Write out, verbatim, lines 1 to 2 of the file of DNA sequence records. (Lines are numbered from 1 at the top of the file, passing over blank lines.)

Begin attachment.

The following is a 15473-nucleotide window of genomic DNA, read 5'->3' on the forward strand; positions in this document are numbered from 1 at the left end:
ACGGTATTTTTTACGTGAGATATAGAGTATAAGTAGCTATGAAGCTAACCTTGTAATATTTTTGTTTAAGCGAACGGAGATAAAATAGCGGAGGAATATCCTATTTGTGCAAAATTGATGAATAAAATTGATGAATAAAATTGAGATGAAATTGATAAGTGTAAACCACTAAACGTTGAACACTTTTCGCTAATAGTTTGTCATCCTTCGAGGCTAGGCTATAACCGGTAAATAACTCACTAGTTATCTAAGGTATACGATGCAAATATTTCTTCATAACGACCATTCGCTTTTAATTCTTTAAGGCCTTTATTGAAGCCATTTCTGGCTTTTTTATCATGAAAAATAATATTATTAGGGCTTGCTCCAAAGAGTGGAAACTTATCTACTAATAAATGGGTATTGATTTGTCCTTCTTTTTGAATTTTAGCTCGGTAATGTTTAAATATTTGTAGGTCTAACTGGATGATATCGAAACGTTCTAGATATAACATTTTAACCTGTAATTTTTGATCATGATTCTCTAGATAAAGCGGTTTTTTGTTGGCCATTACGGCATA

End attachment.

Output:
The following is a 15473-nucleotide window of genomic DNA, read 5'->3' on the forward strand; positions in this document are numbered from 1 at the left end:
ACGGTATTTTTTACGTGAGATATAGAGTATAAGTAGCTATGAAGCTAACCTTGTAATATTTTTGTTTAAGCGAACGGAGATAAAATAGCGGAGGAATATCCTATTTGTGCAAAATTGATGAATAAAATTGATGAATAAAATTGAGATGAAATTGATAAGTGTAAACCACTAAACGTTGAACACTTTTCGCTAATAGTTTGTCATCCTTCGAGGCTAGGCTATAACCGGTAAATAACTCACTAGTTATCTAAGGTATACGATGCAAATATTTCTTCATAACGACCATTCGCTTTTAATTCTTTAAGGCCTTTATTGAAGCCATTTCTGGCTTTTTTATCATGAAAAATAATATTATTAGGGCTTGCTCCAAAGAGTGGAAACTTATCTACTAATAAATGGGTATTGATTTGTCCTTCTTTTTGAATTTTAGCTCGGTAATGTTTAAATATTTGTAGGTCTAACTGGATGATATCGAAACGTTCTAGATATAACATTTTAACCTGTAATTTTTGATCATGATTCTCTAGATAAAGCGGTTTTTTGTTGGCCATTACGGCATA